The comfort levels of the Winguard Winspike are decent. Winter tires are generally softer, so you can expect this one to smooth out uneven roads and soften up bumps. The best part is that it doesn’t seem to upset it too much, and the tire doesn’t feel too bouncy in these situations.
Noise levels are also very good. Most winter tires are a bit loud, but the Winguard Winspike is surprisingly quiet. There is some noise coming from it at slower speeds and you will hear it a bit more on the highway. With that said, most of its competitors in the mid-range segment aren’t as quiet.
Comfort Rating: 4/5
Is the Nexen Winguard Winspike ideal for sporty driving?
There are some winter performance options on the market, but the Winguard Winspike isn’t one of them. The tire’s performance is passable for daily driving, so you shouldn’t expect high levels of grip and traction. On top of that, you’re looking at a tire that doesn’t have the most dynamic handling characteristics.
Noise Rating: 4/5
Nexen Winguard Winspike Warranty
One thing that surprised me was the warranty. Unlike most tires in this category, the Winguard Winspike comes with a 30,000-mile treadwear warranty. As a comparison, you have premium models like the Goodyear WinterCommand that come without it.
Nexen Winguard Winspike Pricing: Is it worth the money?
If we put the performance side and look at the price, we can see that the Winguard Winspike is a very affordable option. Even on the smallest sizes, you’re looking at a price difference of around $20 when compared with the Cooper Evolution Winter.
Value Rating: 4.5/5
Should I buy the Nexen Winguard Winspike?
I wouldn’t run off to the dealer and get the Winguard Winspike, but I would keep it on my list.
The performance isn’t on the same level as some of its rivals, so that would make you cross it off. With that said, the tire’s price is noticeably lower than its mid-range rivals, meaning people on a tighter budget would find it appealing. As part of the package, you’re getting a decently refined tire with a 30,000-mile treadwear warranty.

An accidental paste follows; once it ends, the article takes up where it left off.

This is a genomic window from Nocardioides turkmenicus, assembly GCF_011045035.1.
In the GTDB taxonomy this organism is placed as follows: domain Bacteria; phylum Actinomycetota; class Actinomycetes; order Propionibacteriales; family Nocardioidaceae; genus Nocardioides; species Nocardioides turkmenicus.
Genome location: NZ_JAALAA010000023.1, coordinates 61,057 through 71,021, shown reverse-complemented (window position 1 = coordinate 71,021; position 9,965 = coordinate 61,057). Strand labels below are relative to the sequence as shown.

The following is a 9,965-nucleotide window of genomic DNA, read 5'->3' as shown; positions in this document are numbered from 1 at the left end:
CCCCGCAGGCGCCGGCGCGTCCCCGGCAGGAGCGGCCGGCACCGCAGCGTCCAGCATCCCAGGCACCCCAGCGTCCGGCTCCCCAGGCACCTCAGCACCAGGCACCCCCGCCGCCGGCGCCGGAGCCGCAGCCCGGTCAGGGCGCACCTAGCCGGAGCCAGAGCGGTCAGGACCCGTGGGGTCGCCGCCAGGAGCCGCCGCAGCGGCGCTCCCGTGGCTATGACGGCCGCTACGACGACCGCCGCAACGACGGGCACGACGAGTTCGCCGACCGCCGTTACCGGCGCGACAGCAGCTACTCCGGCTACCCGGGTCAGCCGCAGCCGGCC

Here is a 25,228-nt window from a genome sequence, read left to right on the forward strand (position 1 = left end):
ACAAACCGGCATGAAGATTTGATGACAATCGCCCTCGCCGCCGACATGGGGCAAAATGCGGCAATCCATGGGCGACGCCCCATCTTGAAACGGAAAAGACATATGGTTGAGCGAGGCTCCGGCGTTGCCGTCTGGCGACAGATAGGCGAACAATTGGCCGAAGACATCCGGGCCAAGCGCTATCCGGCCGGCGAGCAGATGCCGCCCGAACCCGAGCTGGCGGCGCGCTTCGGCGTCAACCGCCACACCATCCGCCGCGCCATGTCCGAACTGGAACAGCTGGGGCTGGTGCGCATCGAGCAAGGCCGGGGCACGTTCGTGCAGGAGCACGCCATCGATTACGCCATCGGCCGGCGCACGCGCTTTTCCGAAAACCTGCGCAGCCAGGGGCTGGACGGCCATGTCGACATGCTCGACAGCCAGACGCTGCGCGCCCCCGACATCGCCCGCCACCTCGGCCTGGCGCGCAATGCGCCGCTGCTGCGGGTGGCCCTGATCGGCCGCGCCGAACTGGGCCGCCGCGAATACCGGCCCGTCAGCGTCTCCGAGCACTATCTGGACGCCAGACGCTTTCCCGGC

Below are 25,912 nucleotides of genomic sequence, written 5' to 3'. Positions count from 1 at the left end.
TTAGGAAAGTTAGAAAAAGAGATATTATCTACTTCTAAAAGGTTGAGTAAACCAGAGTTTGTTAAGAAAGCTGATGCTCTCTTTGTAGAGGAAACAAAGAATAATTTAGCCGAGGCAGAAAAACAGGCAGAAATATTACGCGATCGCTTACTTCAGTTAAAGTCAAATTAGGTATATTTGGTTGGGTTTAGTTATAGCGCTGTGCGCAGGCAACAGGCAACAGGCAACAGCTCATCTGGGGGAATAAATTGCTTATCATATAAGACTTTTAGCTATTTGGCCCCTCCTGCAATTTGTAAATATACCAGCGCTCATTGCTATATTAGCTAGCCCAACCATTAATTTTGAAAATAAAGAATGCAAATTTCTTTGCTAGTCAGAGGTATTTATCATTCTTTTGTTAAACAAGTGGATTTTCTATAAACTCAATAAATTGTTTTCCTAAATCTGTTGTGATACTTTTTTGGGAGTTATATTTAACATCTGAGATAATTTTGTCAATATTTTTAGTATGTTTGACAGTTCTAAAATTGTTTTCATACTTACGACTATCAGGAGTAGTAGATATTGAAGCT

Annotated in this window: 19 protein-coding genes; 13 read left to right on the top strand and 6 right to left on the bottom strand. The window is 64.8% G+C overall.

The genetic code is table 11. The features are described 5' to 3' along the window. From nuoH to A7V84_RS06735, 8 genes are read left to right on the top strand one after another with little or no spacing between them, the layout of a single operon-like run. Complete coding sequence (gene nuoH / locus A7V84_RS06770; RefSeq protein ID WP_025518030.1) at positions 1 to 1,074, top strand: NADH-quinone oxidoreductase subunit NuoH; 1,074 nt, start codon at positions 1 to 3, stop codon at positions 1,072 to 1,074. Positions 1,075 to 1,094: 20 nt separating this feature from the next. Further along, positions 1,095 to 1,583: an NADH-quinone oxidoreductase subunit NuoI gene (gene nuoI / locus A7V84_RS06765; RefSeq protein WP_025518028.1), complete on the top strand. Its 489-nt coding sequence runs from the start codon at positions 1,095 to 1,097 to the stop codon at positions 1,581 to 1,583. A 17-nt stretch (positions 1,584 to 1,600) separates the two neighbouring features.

In my opinion, the Winguard Winspike is a tire where you get what you pay for. It’s cheaper, but that also means you won’t be getting a performance that will wow you. If you set your expectations right, it may be fine for you.
Overall Rating: 3/5
What Vehicles Will the Nexen Winguard Winspike Fit?
Here’s a sample list of cars that the Nexen Winguard Winspike will fit:
- Audi A1, A3, TT
- BMW 1, 3 Series
- Chevrolet Aveo
- Daewoo Lanos
- Honda Civic, Accord
- Mazda 2, 3
- Mitsubishi Colt
- Nissan Micra
- Subaru Impreza
- Toyota Yaris, Corolla
- Volkswagen Polo, Golf
Tire Sizes for Nexen Winguard Winspike
- 175/70R14 84T
- 185/60R14 82T
- 185/70R14 92T XL
- 185/55R15 86T XL
- 185/65R15 92T XL
- 195/55R15 89T XL
- 195/60R15 92T XL
- 195/65R15 95T XL
- 205/65R15 99T XL
- 205/70R15 96T
- 215/70R15 98T
- 195/55R16 87T
- 195/60R16 89T
- 205/60R16 92T
- 215/60R16 99T XL
- 215/65R16 102T XL
- 225/55R16 99T XL
- 225/60R16 102T XL
- 215/50R17 95T XL
- 225/45R17 91T
- 225/50R17 98T XL
- 225/55R17 101T XL
- 235/45R17 97T XL
- 245/45R17 99T XL
- 225/40R18 92T XL
- 225/45R18 95T XL
- 235/40R18 95T XL
- 245/45R18 100T XL
- 245/50R18 104T XL
- 255/45R18 103T XL